• Outline the group's design process
  • Who are the affected publics?
  • How will different affected publics be selected/recruited, and how will they participate?
  • What is the timeline for the design?
  • What are the expected benefits and possible risks?

 Assessment criteria

  • Understanding and focus on the set task (Learning Outcome 5)
  • Demonstration of participatory design principles informed by relevant literature (Learning Outcomes 1 and 2)
  • Evidence of inclusive and effective group work (Learning outcome 3)
  • Engaging the class in a discussion on the design (Learning outcome 3)
  • Effective and persuasive communication of participatory ideas and design (Learning outcome 5)


Assessment Task 3

Value: 20 %
Due Date: 25/03/2024
Return of Assessment: 05/04/2024
Learning Outcomes: 1,2,3,4,5

Design Reflection (20% individual mark)

1200 words (not including refs)


Following the design pitches, each student will write a paper reflecting on how they personally experienced the group design process, and how they would revise the original design proposal based on class feedback and further reading. The paper should be written in first person, and consider the following questions:

·        Reflecting on the process of the Participatory Design, what aspect of the design process worked well and what could have been improved?

·        How would you personally revise your group’s Design Concept based on class discussions, ideas from other presentations and subsequent readings?

·        What has been the key learning for you from this course about effective participatory design in public policy?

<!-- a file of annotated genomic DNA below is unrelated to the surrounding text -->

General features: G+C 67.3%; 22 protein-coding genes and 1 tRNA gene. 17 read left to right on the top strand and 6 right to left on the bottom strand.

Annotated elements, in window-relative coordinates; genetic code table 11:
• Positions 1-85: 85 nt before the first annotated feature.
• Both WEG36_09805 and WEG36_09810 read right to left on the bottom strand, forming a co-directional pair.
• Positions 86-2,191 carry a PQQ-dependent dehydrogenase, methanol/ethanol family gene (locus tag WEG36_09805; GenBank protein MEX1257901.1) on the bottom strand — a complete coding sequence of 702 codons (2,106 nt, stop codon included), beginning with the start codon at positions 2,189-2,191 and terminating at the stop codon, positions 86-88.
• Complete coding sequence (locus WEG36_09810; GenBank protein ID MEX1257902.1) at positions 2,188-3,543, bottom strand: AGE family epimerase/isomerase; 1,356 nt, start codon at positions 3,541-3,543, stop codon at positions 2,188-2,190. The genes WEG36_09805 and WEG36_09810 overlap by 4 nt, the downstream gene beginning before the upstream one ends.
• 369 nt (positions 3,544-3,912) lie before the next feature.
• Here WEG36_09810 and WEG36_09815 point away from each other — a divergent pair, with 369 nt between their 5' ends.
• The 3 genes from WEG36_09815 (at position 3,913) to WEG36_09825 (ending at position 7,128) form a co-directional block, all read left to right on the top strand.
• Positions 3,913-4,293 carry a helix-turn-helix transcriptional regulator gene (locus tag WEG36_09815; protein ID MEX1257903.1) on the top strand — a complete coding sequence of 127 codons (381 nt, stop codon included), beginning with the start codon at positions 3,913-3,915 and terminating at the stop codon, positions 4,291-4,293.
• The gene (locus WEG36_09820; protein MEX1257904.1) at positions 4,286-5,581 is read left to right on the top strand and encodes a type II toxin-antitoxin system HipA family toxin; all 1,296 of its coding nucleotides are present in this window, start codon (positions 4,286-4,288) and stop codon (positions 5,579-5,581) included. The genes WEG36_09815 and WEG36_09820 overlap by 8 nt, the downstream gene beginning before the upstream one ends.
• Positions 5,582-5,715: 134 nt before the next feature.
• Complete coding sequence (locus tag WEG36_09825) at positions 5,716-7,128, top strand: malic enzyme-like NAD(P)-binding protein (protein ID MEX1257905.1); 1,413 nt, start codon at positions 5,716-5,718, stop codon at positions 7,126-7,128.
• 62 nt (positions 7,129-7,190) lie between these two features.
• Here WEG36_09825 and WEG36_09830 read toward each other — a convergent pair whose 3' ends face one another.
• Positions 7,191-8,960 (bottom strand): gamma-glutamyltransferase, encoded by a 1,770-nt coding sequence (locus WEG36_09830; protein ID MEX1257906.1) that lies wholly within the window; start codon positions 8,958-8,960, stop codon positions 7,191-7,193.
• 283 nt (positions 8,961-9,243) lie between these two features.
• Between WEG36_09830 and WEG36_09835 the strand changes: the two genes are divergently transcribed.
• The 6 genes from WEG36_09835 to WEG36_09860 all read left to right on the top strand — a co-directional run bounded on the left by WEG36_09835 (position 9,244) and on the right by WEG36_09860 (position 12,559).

Assessment criteria

•      Focus on the set task (Learning Outcome 5)

•      Understanding of relevant concepts and ideas (Learning Outcome 1)

•      Evidence of reflection on comments and feedback from class discussion (Learning outcome 3)

•      Revision of original design concept drawing on feedback and relevant practical and scholarly literature (Learning Outcomes 2 and 4)

•      Critical reflection on the process and product of participatory design (Learning outcome 4)

•      Clarity of organisational structure and expression (Learning Outcome 5)


Assessment Task 4

Value: 35 %
Due Date: 15/04/2024
Return of Assessment: 13/05/2024
Learning Outcomes: 1,2,4,5

Case Study (35% individual mark)

 2000 words (not including refs)

You are required to identify and discuss a case study of a contemporary ‘citizen-led governance space’ – a topic we will explore on Days 5 & 6. The case study should be based on your own desktop research, rather than one that has been written up in a scholarly article.